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U.S. Government Funding For HIV/AIDS in Resource Poor Settings

January 1, 2004

This report examines US federal funding to address the global HIV/AIDS epidemic in low- and middle-income countries. The data on US international aid for HIV/AIDS is broken down into bilateral and multilateral assistance programmes. Five federal departments and US-funded multilateral organisations are analysed regarding financial support for HIV/AIDS-related activities.

Global Funding For HIV/AIDS in Resource Poor Settings

December 1, 2003

This report presents available data on the financial aid currently directed towards the HIV/AIDS epidemic in low- and middle-income countries. Estimates of current need are compared with estimates of current funding. Tables and charts display data on HIV/AIDS-channelled resources from donor governments, multilateral organisations, and the private sector, and domestic funding by the governments of aid-receiving countries.

Abstinence Only vs. Comprehensive Sex Education: What are the Arguments? What is the Evidence?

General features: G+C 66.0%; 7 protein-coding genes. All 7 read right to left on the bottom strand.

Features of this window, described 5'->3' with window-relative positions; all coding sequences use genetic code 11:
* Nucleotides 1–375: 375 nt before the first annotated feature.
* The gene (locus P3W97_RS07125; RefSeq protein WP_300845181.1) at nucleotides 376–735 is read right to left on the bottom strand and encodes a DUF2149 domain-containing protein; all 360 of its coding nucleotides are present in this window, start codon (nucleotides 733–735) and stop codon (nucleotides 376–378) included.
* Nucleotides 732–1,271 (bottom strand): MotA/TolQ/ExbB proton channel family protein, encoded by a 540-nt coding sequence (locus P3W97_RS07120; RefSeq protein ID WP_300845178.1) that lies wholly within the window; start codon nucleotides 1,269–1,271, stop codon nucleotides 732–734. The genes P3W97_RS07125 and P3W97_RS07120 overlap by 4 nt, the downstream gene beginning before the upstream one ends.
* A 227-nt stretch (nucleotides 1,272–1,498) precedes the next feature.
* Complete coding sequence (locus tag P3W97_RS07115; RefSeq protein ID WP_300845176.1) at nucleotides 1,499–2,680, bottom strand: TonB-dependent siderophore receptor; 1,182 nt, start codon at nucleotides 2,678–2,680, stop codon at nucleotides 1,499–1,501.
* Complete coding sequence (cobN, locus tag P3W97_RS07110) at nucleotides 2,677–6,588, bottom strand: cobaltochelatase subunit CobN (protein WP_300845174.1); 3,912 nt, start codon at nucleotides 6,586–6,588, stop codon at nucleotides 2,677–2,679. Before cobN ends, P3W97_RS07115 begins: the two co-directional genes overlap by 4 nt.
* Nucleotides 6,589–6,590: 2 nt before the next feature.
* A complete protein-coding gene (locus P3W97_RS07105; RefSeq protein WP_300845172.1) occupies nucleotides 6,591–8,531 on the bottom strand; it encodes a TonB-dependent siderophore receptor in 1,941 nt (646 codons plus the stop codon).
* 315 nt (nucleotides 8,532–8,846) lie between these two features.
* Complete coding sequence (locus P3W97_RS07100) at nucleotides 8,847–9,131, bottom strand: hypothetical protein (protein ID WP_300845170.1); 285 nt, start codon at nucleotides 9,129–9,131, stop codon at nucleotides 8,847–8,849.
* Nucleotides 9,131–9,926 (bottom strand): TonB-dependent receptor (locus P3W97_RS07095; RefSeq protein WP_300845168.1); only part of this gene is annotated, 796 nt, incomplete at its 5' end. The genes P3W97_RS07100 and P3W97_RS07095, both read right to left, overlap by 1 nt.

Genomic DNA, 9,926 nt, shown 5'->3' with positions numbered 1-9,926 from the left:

March 14, 2002

Responding to the continuing health threats of HIV, STIs and unplanned pregnancy among young people, the widely respected Institute of Medicine of the National Academy of Sciences recently recommended eliminating congressional, federal, state and local "requirements that public funds be used for abstinence-only education." And surveys consistently show that the public wants schools to deliver strong abstinence messages alongside information about self-protection for young people who find themselves in sexual situations. The vast majority of parents support sex education in the schools, including the provision of information about contraceptive and condom use.Unfortunately, federal policy is grossly out of step with the wishes of most parents and students, as well as the scientific research. Since the early 1980s, Congress has devoted significant resources to abstinence-only programming. Partly as a result of federal policy and funding changes, public schools are increasingly supporting abstinence-only curricula that are less likely to include information about birth control, STD prevention and sexual orientation. The evidence tells us that these trends represent a dangerous disservice to America's younger generation.